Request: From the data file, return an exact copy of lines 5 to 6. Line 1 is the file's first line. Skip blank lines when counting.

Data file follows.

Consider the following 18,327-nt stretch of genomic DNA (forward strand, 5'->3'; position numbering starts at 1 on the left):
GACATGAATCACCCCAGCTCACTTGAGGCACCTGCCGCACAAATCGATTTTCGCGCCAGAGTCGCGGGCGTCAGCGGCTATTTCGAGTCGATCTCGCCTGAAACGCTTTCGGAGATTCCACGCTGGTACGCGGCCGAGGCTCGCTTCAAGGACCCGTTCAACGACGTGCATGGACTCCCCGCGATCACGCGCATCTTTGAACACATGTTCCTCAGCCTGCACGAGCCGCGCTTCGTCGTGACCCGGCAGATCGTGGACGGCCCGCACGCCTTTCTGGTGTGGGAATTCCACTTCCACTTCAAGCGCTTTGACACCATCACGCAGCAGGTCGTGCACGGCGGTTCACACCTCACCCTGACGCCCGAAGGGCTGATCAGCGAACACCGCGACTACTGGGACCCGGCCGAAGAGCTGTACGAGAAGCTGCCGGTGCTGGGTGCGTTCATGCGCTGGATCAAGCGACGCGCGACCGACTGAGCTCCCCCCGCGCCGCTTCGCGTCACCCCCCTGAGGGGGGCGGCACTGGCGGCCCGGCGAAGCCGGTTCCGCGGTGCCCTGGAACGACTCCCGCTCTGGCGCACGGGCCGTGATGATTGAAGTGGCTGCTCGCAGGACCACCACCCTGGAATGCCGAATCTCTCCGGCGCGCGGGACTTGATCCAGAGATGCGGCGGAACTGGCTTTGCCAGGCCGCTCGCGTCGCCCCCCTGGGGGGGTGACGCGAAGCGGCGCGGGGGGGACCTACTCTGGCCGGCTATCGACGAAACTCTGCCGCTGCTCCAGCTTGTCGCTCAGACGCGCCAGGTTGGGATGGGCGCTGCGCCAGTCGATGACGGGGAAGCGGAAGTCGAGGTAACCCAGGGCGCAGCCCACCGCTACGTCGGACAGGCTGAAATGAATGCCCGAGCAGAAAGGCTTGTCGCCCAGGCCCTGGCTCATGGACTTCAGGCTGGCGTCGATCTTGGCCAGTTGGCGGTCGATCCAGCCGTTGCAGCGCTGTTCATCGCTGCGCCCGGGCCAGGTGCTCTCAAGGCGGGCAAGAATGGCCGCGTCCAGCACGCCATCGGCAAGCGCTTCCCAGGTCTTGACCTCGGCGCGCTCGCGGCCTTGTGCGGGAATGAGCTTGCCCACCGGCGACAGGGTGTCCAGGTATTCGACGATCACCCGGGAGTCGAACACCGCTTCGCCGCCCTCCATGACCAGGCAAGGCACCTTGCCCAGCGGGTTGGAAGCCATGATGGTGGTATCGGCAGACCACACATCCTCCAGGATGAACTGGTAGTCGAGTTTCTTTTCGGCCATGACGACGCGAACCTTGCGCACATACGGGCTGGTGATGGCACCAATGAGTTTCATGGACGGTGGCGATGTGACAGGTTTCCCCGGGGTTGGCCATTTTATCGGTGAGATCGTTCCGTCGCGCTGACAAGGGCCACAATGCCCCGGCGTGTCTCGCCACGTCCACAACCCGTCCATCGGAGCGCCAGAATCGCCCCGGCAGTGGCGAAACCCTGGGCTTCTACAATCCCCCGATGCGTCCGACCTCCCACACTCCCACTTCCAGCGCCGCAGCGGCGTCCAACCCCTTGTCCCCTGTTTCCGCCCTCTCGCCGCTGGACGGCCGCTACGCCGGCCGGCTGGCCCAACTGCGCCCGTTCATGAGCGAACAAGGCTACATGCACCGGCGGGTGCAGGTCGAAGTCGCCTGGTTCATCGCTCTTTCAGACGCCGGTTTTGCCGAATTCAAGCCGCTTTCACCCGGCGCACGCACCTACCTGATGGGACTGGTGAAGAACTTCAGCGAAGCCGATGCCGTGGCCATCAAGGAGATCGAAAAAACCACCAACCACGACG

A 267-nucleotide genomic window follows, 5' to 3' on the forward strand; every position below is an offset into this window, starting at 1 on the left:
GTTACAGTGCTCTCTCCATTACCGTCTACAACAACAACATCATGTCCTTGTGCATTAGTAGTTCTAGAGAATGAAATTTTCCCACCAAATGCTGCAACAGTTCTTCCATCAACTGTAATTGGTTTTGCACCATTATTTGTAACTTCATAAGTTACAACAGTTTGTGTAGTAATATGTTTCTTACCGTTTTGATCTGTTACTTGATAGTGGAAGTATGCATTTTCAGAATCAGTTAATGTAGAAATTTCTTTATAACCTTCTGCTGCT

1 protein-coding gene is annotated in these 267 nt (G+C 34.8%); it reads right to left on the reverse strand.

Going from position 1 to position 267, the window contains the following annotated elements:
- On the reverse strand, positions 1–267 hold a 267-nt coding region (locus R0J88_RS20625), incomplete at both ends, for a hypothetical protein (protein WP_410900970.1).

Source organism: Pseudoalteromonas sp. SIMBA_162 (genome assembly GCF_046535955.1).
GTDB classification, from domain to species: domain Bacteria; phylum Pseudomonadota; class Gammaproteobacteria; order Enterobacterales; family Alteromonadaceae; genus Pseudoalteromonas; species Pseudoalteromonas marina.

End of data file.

1 protein-coding gene is annotated in these 267 nt (G+C 34.8%); it reads right to left on the reverse strand.

Going from position 1 to position 267, the window contains the following annotated elements: